MIRI: Five public relations (PR) students of Curtin University, Sarawak Malaysia (Curtin Sarawak) have the honour of representing their university and Malaysia at the recent 14th Global Communications Project (GlobCom 2016) Symposium held at Zayed University in Abu Dhabi.
Dominic Liew Lik Ren, Sharthika Sydney Purushothaman Pillay, Shamilli Ravinchandran, Mavis Chong Yin Sian and Ifan Ramadhana, who are members of the Curtin Sarawak PR Student Chapter, joined students from universities in 15 other countries.
The students act as “global PR agencies” pitching PR communication campaigns for “client” – the Dugong & Seagrass Conservation Project – a global biodiversity initiative launched by the Mohamed Zayed Species Conservation Fund, with financing from the Global Environment Facility and implementation support by United Nations Environment Programme.
The Dugong and Seagrass Conservation Project runs through 38 national projects located in Indonesia, Madagascar, Malaysia, Mozambique, Sri Lanka, Solomon Islands, Timor-Leste and Vanuatu.
“GlobCom’s theme this year for biodiversity protection and conservation ties in with the United Nations’ Sustainable Development Goals,” said Dr Kamala Vainy Pillai, a lecturer in Curtin’s Public Relations and Advisor department.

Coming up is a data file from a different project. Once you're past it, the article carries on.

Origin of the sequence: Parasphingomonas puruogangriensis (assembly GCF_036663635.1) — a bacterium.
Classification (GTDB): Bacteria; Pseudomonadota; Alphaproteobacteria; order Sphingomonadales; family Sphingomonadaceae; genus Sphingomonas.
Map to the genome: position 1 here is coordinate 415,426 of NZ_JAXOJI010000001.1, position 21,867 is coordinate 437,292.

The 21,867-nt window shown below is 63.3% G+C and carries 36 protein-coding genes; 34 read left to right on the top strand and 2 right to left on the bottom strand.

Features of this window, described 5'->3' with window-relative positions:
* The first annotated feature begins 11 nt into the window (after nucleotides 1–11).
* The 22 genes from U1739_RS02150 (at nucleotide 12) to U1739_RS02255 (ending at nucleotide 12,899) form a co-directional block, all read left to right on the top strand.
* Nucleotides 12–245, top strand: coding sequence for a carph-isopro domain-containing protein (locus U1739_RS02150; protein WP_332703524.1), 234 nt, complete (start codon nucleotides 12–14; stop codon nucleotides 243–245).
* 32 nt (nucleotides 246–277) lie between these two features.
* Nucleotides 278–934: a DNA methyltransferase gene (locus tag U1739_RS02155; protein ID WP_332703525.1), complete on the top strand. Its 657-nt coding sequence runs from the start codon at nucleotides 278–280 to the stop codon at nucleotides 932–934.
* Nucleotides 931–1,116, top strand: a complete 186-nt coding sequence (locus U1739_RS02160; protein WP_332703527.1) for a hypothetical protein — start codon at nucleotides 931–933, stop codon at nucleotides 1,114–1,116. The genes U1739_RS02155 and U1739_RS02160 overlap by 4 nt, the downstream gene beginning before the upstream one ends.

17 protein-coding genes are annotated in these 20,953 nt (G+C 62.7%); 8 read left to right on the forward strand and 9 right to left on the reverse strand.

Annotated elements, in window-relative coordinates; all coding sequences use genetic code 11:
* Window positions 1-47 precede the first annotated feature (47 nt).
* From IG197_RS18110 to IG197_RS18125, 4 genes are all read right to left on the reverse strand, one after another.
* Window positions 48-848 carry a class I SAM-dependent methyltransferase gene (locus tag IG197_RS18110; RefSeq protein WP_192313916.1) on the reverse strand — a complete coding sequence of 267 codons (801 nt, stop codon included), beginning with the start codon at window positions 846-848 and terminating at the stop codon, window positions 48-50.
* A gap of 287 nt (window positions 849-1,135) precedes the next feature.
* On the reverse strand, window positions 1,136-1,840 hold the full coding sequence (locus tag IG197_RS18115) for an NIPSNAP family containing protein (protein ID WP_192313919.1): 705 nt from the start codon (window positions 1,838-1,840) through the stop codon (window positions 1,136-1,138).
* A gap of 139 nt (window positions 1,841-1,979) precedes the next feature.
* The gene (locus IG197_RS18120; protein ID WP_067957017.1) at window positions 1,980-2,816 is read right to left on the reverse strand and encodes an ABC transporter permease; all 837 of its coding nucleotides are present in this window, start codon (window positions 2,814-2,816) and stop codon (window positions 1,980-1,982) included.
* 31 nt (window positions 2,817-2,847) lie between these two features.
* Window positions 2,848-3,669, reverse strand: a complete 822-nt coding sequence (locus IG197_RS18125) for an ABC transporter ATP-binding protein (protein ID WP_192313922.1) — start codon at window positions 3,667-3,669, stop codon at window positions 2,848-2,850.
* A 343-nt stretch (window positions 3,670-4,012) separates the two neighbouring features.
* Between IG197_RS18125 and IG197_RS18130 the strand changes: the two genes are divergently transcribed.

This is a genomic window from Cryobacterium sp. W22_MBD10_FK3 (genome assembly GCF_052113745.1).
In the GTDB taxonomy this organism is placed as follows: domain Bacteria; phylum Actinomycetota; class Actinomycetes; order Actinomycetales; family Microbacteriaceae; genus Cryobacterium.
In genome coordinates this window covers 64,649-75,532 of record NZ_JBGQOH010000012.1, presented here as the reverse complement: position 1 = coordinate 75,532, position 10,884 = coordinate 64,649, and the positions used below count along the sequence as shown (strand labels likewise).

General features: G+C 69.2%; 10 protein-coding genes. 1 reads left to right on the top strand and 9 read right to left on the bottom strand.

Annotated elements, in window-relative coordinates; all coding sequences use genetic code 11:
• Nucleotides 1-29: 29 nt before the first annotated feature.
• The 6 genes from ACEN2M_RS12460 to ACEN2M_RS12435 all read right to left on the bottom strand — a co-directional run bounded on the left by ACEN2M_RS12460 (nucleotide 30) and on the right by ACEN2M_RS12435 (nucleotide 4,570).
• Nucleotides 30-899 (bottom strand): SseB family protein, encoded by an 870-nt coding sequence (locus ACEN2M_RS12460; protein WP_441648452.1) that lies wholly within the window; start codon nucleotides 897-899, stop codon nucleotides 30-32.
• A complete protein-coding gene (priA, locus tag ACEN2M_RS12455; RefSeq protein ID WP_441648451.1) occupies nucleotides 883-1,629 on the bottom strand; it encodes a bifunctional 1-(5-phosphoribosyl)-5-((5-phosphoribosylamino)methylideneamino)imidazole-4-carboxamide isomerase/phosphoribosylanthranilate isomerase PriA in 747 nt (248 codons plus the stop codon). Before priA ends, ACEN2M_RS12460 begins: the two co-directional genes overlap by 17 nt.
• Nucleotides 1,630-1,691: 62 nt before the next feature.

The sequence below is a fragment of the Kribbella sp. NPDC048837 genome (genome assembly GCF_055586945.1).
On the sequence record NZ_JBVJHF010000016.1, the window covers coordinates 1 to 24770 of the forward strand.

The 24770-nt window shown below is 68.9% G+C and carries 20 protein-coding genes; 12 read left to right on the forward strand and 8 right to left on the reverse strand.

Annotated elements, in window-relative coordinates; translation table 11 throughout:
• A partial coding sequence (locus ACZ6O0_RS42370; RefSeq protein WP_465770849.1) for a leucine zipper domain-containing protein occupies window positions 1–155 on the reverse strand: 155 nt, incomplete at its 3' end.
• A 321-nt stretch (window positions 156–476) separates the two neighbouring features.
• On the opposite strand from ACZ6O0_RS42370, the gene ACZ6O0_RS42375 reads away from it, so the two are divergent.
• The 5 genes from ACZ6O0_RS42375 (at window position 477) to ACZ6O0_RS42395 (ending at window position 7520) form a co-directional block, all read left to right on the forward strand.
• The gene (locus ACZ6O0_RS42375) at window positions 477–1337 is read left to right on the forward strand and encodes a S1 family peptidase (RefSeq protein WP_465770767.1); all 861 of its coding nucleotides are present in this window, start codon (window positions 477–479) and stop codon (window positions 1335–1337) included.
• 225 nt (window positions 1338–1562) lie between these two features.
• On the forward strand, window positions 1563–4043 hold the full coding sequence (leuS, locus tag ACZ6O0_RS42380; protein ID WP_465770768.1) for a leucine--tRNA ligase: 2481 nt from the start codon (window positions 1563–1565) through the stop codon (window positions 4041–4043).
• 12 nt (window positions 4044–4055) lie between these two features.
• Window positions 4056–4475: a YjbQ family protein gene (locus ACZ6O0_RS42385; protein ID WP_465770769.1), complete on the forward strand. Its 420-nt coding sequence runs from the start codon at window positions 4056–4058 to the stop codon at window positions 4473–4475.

Dr Kamala said Curtin Sarawak initiated the focus on biodiversity when it hosted the first GlobCom symposium in Malaysia in 2015 and introduced the “Heart of Borneo” communication challenge to create greater awareness about biodiversity preservation and indigenous communities in Borneo.
Studies have found that an estimated 20% global decline in the world’s dugong population over the last century was largely due to human activities.
The International Union for Conservation of Nature (IUCN) lists dugongs as vulnerable to extinction, put on its red list of threatened species.
The Convention on International Trade in Endangered Species has also placed dugongs on its most- endangered list, stating that all international trade in the species, with the exception of research, is completely prohibited.
Seagrass, an important marine foundation species, is also declining worldwide with almost 15% of species considered threatened. The highly-productive seagrass plays an important role in influencing nutrient cycling and reconfiguring water flow, while also providing critical habitats for several invertebrate species.